Unmanned surface combatant considerations for concept exploration
Green, John M.
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This capstone project explored the operational and design considerations/constraints for an autonomous Unmanned Surface Combatant (USC). Using a USC in selected missions could lead to cost reductions and enhanced capabilities when compared with similar manned combatants by eliminating personnel and automating ship operations. Operations and Support (O&S) costs, which include personnel costs, are a large portion of the Navy's total ownership costs (TOC) for surface combatants, and can be as high as 38 percent of the TOC. Enhanced capabilities for a USC could be derived from performing operational activities manned ships cannotand automated tasks could be performed more efficiently and effectively by a computer system than a human. A modified waterfall systems engineering process model was used to explore a USC concept. A needs analysis was performed, and mine warfare and anti-submarine warfare were identified as appropriate military missions for an initial USC concept. Top level constraints for a USC concept and support missions were developed. Design considerations, relevant technologies, and concept risks were investigated. This capstone project concluded that a lower cost, higher capability autonomous USC is possible based on the current state of relevant technologies. However there are significant technical challenges to overcome before full autonomy is possible. Further, more rigorous design studies are recommended.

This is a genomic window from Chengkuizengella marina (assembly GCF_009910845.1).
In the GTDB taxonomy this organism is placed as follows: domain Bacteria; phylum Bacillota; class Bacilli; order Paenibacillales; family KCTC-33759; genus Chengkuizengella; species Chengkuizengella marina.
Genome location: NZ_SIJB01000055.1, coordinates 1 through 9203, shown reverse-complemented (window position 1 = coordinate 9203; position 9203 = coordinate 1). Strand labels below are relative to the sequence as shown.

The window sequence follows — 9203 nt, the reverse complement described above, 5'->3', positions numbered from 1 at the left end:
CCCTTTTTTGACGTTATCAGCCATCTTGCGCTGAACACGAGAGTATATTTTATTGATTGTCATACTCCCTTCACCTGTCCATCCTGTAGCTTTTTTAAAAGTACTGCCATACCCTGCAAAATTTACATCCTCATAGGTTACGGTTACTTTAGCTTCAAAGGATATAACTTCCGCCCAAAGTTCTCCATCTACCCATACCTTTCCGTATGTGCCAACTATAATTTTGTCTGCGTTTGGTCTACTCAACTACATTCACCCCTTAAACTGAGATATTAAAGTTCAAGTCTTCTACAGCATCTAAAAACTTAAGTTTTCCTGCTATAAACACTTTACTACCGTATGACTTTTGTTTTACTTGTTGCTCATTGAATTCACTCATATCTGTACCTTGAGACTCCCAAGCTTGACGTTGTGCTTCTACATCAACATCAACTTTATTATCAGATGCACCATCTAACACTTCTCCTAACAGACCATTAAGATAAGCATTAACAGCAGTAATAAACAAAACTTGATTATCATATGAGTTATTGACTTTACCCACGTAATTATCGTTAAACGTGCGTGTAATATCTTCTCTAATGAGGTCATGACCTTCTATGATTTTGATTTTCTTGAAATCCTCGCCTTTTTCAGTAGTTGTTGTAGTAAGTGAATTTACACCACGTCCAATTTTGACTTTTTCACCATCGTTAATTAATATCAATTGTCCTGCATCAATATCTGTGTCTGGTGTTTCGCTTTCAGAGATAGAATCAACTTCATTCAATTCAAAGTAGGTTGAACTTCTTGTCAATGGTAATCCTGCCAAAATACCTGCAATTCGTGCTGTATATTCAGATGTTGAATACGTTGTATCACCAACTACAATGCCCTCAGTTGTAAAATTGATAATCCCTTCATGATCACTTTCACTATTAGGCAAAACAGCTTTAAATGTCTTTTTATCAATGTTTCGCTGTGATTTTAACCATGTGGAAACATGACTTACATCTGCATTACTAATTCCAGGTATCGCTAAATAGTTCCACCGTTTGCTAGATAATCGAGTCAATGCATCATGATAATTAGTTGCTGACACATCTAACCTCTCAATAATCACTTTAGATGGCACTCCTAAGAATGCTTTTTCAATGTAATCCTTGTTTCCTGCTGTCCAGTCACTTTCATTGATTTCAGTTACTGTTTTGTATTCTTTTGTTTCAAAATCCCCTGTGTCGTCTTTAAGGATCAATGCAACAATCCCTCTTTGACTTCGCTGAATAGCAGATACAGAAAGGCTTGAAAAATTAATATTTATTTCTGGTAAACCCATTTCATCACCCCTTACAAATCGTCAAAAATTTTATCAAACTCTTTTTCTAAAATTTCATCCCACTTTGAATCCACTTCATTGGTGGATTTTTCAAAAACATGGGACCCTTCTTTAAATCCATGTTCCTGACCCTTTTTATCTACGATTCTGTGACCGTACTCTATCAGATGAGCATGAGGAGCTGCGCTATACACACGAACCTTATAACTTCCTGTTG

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NPS Report NumberNPS-SE-11-007
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